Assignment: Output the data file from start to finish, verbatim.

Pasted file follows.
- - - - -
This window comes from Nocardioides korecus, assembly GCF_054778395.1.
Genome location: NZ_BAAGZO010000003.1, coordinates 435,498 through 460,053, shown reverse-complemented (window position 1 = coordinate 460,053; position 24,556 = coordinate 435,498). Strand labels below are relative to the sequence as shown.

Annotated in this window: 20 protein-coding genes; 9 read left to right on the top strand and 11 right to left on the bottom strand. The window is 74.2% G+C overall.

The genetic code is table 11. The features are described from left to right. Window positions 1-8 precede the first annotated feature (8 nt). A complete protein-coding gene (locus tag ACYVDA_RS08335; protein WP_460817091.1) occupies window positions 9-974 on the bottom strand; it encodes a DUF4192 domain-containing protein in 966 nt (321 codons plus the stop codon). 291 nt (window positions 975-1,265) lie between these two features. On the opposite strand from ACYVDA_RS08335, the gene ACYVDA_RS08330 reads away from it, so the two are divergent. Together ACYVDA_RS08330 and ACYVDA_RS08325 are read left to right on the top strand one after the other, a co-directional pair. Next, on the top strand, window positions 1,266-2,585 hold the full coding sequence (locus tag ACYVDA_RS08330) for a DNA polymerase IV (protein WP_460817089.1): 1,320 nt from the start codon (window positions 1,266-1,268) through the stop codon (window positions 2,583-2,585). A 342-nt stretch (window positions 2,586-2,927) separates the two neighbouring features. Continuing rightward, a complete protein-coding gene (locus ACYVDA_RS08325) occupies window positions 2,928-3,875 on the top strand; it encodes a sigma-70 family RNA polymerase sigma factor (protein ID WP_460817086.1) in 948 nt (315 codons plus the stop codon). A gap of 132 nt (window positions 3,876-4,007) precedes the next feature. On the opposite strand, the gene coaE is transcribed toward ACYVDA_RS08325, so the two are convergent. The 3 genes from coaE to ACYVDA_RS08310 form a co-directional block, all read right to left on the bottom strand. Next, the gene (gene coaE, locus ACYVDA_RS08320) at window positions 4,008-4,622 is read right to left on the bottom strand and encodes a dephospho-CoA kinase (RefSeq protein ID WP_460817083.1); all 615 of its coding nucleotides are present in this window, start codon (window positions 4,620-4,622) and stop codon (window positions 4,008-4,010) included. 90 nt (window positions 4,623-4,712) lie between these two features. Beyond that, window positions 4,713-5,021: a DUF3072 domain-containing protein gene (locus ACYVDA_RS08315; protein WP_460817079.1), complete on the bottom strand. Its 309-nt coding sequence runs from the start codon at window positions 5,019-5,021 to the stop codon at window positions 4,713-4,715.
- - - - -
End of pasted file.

This window comes from Nocardioides korecus, assembly GCF_054778395.1.
Genome location: NZ_BAAGZO010000003.1, coordinates 435,498 through 460,053, shown reverse-complemented (window position 1 = coordinate 460,053; position 24,556 = coordinate 435,498). Strand labels below are relative to the sequence as shown.

Annotated in this window: 20 protein-coding genes; 9 read left to right on the top strand and 11 right to left on the bottom strand. The window is 74.2% G+C overall.

The genetic code is table 11. The features are described from left to right. Window positions 1-8 precede the first annotated feature (8 nt). A complete protein-coding gene (locus tag ACYVDA_RS08335; protein WP_460817091.1) occupies window positions 9-974 on the bottom strand; it encodes a DUF4192 domain-containing protein in 966 nt (321 codons plus the stop codon). 291 nt (window positions 975-1,265) lie between these two features. On the opposite strand from ACYVDA_RS08335, the gene ACYVDA_RS08330 reads away from it, so the two are divergent. Together ACYVDA_RS08330 and ACYVDA_RS08325 are read left to right on the top strand one after the other, a co-directional pair. Next, on the top strand, window positions 1,266-2,585 hold the full coding sequence (locus tag ACYVDA_RS08330) for a DNA polymerase IV (protein WP_460817089.1): 1,320 nt from the start codon (window positions 1,266-1,268) through the stop codon (window positions 2,583-2,585). A 342-nt stretch (window positions 2,586-2,927) separates the two neighbouring features. Continuing rightward, a complete protein-coding gene (locus ACYVDA_RS08325) occupies window positions 2,928-3,875 on the top strand; it encodes a sigma-70 family RNA polymerase sigma factor (protein ID WP_460817086.1) in 948 nt (315 codons plus the stop codon). A gap of 132 nt (window positions 3,876-4,007) precedes the next feature. On the opposite strand, the gene coaE is transcribed toward ACYVDA_RS08325, so the two are convergent. The 3 genes from coaE to ACYVDA_RS08310 form a co-directional block, all read right to left on the bottom strand. Next, the gene (gene coaE, locus ACYVDA_RS08320) at window positions 4,008-4,622 is read right to left on the bottom strand and encodes a dephospho-CoA kinase (RefSeq protein ID WP_460817083.1); all 615 of its coding nucleotides are present in this window, start codon (window positions 4,620-4,622) and stop codon (window positions 4,008-4,010) included. 90 nt (window positions 4,623-4,712) lie between these two features. Beyond that, window positions 4,713-5,021: a DUF3072 domain-containing protein gene (locus ACYVDA_RS08315; protein WP_460817079.1), complete on the bottom strand. Its 309-nt coding sequence runs from the start codon at window positions 5,019-5,021 to the stop codon at window positions 4,713-4,715.